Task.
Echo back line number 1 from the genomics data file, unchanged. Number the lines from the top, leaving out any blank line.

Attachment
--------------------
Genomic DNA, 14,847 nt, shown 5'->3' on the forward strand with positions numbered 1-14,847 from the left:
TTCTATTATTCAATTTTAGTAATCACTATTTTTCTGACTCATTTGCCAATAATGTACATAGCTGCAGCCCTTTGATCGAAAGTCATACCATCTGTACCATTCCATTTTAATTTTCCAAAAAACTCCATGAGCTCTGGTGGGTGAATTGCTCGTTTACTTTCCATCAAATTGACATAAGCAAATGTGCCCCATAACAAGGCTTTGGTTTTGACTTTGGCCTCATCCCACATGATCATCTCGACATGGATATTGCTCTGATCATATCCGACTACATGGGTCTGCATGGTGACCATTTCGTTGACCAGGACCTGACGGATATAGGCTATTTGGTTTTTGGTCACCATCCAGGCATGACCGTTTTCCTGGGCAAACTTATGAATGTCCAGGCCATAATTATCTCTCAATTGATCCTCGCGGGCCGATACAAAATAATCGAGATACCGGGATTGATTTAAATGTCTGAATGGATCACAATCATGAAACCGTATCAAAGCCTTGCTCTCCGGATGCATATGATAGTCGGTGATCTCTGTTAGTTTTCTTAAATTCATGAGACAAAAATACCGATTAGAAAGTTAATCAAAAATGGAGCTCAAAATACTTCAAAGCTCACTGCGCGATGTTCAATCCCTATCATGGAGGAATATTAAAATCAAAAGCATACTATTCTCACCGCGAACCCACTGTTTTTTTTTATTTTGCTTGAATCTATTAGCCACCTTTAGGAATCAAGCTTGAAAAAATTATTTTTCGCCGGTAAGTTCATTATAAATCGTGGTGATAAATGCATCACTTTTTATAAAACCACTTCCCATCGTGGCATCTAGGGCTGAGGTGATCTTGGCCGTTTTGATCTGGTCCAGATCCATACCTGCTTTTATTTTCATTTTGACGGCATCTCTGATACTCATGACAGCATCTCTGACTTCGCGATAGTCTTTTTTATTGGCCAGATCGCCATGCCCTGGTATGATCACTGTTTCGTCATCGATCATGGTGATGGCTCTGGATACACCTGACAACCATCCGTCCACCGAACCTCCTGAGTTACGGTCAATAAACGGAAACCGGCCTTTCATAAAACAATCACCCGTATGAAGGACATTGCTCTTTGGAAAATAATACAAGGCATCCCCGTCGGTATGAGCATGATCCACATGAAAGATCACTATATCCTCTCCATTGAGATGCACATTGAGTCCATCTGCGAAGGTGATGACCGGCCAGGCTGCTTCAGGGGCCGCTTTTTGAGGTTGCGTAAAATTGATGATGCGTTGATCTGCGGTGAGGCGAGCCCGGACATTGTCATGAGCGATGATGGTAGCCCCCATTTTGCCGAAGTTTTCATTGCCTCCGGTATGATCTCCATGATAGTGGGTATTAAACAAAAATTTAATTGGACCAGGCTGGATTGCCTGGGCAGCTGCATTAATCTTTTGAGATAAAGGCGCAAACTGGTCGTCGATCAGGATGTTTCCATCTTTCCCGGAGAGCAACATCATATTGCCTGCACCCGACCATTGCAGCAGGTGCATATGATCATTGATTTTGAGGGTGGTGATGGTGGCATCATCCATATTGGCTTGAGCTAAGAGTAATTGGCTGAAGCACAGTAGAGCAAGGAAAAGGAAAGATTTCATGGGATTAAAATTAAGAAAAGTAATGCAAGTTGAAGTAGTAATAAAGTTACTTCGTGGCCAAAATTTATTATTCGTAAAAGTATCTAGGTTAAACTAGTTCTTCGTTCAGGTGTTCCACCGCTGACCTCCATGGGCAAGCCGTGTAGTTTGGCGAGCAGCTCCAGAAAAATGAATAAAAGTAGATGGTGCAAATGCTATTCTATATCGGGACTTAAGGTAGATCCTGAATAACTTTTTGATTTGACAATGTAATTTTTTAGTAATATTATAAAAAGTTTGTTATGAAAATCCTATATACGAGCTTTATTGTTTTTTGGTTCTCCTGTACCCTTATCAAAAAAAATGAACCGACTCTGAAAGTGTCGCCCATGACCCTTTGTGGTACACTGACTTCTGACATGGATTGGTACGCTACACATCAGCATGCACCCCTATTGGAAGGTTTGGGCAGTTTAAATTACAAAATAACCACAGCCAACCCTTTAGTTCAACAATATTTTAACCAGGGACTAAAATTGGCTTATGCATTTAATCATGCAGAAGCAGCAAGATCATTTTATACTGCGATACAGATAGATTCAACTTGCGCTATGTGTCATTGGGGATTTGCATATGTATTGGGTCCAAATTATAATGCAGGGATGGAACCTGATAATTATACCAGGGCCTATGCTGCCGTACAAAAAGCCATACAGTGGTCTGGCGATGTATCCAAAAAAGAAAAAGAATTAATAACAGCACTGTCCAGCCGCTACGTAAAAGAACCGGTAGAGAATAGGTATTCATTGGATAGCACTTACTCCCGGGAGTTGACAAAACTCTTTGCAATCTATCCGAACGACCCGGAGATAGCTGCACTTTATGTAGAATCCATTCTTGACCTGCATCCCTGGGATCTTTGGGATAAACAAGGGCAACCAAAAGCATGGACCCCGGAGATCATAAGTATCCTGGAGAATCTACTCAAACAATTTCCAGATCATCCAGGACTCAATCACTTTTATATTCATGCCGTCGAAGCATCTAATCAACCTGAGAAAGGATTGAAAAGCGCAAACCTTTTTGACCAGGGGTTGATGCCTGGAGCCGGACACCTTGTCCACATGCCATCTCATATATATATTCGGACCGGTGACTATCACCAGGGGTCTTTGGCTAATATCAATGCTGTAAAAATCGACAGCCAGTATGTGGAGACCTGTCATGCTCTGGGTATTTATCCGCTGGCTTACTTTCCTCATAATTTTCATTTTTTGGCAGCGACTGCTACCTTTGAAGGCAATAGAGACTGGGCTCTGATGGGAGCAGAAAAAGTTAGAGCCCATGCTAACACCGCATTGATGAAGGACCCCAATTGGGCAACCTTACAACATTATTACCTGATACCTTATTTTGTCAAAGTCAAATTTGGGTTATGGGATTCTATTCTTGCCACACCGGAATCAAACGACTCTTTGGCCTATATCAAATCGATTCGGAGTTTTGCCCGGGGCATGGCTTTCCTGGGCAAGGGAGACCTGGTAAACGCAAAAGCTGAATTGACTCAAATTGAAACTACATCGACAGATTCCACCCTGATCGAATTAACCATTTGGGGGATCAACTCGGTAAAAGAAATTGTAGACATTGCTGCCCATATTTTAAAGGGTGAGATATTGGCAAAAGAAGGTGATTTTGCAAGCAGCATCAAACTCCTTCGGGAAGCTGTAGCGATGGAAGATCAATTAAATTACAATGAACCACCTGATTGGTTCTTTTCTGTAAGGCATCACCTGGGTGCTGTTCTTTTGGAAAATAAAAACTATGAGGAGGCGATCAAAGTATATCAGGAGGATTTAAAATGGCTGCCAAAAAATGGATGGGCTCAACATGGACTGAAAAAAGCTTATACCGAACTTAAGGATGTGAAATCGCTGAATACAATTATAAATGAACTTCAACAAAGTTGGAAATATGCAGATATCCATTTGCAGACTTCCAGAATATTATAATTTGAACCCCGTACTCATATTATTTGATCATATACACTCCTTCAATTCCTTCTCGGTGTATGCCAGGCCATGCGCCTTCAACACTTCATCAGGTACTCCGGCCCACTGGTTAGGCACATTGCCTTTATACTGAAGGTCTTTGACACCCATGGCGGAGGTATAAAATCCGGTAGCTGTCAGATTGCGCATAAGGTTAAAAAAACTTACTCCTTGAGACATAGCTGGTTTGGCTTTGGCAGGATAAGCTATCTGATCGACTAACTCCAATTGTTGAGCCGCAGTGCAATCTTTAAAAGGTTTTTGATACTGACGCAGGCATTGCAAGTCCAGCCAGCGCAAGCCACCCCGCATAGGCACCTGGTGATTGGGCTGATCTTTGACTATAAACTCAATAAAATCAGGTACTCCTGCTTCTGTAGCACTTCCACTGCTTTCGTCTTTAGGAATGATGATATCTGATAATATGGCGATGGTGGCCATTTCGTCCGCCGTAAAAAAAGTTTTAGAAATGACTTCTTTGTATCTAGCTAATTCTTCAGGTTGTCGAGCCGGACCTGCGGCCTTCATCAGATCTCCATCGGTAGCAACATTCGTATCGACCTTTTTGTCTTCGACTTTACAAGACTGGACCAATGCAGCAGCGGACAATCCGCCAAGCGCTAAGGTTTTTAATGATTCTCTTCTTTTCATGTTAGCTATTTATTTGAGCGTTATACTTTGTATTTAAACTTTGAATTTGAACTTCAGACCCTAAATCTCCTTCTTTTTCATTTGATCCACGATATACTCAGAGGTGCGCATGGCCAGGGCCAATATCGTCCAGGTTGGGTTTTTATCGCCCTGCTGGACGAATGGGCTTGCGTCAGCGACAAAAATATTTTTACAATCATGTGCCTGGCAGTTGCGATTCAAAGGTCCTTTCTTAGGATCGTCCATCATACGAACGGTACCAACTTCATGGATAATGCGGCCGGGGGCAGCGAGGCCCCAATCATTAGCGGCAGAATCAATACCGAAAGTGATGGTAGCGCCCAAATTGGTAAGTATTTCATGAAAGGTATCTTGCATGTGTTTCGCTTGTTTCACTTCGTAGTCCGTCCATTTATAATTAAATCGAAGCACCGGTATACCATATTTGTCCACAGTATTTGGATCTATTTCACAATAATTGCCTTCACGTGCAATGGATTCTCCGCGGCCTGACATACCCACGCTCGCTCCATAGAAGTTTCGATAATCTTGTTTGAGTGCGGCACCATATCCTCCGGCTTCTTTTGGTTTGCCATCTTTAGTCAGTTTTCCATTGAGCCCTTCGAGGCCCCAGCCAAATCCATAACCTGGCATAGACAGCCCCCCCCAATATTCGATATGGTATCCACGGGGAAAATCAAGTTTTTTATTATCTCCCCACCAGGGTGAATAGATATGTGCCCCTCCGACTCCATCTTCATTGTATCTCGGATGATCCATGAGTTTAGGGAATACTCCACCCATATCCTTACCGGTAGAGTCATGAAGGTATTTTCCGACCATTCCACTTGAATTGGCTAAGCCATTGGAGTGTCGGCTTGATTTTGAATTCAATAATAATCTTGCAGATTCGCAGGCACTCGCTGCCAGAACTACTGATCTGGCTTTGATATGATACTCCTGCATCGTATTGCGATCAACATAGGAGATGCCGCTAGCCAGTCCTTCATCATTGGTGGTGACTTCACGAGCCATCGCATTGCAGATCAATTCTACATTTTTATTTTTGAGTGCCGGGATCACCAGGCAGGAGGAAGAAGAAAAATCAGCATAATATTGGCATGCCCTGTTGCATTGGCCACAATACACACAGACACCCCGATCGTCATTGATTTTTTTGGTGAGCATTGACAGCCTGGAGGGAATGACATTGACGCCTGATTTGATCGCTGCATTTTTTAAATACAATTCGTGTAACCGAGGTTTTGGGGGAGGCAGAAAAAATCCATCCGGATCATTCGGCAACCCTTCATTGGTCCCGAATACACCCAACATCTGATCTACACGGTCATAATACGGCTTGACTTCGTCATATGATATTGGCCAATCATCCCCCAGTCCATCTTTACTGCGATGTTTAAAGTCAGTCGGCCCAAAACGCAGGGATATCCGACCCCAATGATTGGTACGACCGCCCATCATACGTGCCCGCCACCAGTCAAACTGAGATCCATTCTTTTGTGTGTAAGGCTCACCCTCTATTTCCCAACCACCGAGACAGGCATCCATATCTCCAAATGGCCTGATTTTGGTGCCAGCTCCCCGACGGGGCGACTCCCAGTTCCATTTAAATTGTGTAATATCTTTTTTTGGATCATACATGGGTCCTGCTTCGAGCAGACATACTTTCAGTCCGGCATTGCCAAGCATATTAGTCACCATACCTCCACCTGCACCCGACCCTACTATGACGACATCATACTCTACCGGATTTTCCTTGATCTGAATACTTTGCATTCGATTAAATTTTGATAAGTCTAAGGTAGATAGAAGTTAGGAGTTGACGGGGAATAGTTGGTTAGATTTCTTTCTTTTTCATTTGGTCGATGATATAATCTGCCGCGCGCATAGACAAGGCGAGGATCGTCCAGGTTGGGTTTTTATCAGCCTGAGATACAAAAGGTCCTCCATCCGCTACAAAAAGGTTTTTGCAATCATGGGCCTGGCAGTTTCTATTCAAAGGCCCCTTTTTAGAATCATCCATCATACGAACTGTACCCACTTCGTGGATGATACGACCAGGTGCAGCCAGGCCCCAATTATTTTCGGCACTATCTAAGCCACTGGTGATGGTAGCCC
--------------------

Genomic DNA, 14,847 nt, shown 5'->3' on the forward strand with positions numbered 1-14,847 from the left: